Shar­ing the pas­sion

Ovens & Murray Advertiser - - REGIONAL EXTRA - KYLIE WIL­SON

CHRIS Ger­rett has been en­sconced in the world of Ned Kelly his­tory for decades.

Op­er­at­ing Kate’s Cot­tage in Glen­rowan, lit­er­ally a stone’s throw from the town’s im­pos­ing statue of Ned Kelly, she has seen a range of Kel­lyre­lated works come across her desk, from the rarest of an­tique vol­umes to more re­cent best­selling works.

Now on the verge of re­tir­ing af­ter more than 40 years in the tourism busi­ness, the Wan­garatta res­i­dent looks back on her decades in­ter­act­ing with Kelly en­thu­si­asts with fond­ness.

Chris has al­ways loved the area and its tourism po­ten­tial, par­tic­u­larly with Wan­garatta be­ing a hub for so many nearby towns.

“Glen­rowan draws busi­ness from all over the world,” she en­thused.

A born and bred lo­cal, Chris has had a fas­ci­na­tion with read­ing, and an in­ter­est in the Ned Kelly story and its sur­round­ing his­tory, ever since child­hood.

She re­mem­bers her father telling many “tall tales” about Ned Kelly rid­ing through her fam­ily’s pad­docks and hid­ing “booty” there, which, al­though weren’t true, def­i­nitely drew her in. “I’ve grown up with this story,” Chris said. She said over the years peo­ple from all walks of life have vis­ited her at Kate’s Cot­tage in Glen­rowan to find a range of Ned Kelly re­lated books, all shar­ing their pas­sion for the sub­ject.

“They have strong opin­ions about dif­fer­ent pub­li­ca­tions,” Chris said. “It’s just amaz­ing what you come across.” Over time, she has cat­a­logued and writ­ten in­for­ma­tion about all the Ned Kelly re­lated books that she has seen in her work, from the dates of edi­tions to record­ing in­ac­cu­rate in­for­ma­tion in some edi­tions, changes be­tween edi­tions, and much more.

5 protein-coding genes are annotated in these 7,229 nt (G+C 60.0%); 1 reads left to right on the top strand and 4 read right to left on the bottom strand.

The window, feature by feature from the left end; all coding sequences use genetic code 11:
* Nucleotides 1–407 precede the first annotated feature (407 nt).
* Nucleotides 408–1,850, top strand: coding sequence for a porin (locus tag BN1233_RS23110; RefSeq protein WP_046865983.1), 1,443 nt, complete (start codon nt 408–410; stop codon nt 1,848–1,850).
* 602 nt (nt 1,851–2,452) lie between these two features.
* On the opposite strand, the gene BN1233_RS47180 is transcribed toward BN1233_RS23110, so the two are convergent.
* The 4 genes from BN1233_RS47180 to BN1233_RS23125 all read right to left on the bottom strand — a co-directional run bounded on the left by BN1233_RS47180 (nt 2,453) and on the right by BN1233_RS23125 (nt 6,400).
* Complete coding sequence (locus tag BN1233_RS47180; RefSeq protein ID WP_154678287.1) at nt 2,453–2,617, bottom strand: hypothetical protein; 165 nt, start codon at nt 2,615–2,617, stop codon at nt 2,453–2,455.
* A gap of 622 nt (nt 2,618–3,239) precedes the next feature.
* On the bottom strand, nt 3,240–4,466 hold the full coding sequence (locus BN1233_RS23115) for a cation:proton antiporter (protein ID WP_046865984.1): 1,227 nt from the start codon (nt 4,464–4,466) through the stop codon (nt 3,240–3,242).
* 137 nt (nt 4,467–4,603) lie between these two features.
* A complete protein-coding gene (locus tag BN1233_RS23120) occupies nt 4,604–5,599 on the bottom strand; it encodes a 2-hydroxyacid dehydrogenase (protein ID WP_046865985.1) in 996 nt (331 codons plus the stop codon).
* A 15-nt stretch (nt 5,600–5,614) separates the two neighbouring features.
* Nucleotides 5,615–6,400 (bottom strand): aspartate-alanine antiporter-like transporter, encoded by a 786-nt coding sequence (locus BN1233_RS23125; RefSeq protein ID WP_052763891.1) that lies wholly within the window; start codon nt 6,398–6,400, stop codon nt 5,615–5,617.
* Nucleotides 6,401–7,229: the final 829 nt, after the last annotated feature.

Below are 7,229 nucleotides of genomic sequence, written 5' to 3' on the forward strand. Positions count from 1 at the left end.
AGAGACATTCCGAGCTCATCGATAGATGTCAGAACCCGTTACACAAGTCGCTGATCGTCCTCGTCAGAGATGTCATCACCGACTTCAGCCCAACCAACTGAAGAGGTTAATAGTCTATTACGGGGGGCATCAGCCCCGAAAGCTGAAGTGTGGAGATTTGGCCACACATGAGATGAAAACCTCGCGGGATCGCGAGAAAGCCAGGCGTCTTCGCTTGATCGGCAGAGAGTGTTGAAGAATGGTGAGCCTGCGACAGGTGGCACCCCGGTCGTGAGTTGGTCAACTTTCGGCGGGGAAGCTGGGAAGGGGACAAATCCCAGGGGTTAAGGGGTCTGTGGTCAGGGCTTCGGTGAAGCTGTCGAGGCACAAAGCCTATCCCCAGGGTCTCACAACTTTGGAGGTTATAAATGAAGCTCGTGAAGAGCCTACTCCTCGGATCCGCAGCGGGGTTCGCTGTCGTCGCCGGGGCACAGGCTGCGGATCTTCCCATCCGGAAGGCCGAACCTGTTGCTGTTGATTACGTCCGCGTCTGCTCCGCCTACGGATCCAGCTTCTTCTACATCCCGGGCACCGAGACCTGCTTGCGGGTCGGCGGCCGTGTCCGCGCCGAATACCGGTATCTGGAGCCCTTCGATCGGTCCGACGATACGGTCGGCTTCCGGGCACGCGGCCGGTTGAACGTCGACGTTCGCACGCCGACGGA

The re­sult is a thick vol­ume cat­a­logu­ing a life’s work.

One such tid­bit she en­joyed was Ned Kelly’s re­la­tion­ship to the clas­sic book Lorna Doone, which she said was among one of the first cheaply pro­duced “pulp fic­tion” ti­tles avail­able to read­ers of poor back­grounds.

She said this book, which de­scribes a type of iron ar­mour within its pages – as well as other in­flu­ences such as a metal Chi­nese war­lord ar­mour at a pa­rade in Beech­worth at the time, and an iron clad war­ship called a Mon­i­tor docked in Port Phillip Bay, were quite pos­si­bly all among the in­spi­ra­tions for the Kelly gang’s iconic ar­mour.

Many a rare or in­ter­est­ing book has come across her desk, but the 1881 Royal Com­mis­sion in­ves­ti­gat­ing the be­hav­iour of the Vic­to­rian po­lice force, held in the wake of the Kelly saga, is by far the most sought af­ter book she has seen.

The com­mis­sion took place af­ter much pub­lic out­cry about the be­hav­iour of po­lice, in­clud­ing cor­rup­tion.

Its aim was to try and un­der­stand the at­ti­tudes and law­less­ness of some in the po­lice force to­wards the se­lec­tors of the time.

“The ul­ti­mate book to have is the Royal Com­mis­sion,” she said.

Chris said it was ul­ti­mately the com­plex­ity and drama of the Ned Kelly story that con­tin­ues to di­vide pub­lic opin­ion and see sto­ries cre­ated about him to this day. “Every­one’s got an opin­ion,” she said. Per­son­ally, she feels an affin­ity for Ned Kelly’s “lar­rikin” side and sym­pa­thised with the op­pres­sion and bad treat­ment peo­ple of Ir­ish de­scent re­ceived at the time, but she said there are too many shades of grey to the story to paint Ned Kelly as en­tirely bad or good.

NED CON­NEC­TION: Chris Ger­rett has worked for many years at Kate’s Cot­tage in Glen­rowan, only me­tres away from the fa­mous and im­pos­ing statue of Ned Kelly. PHOTO: Kylie Wil­son

WEALTH OF IN­FOR­MA­TION: Chris Ger­rett with some of the Ned Kelly books she has come across over the years.

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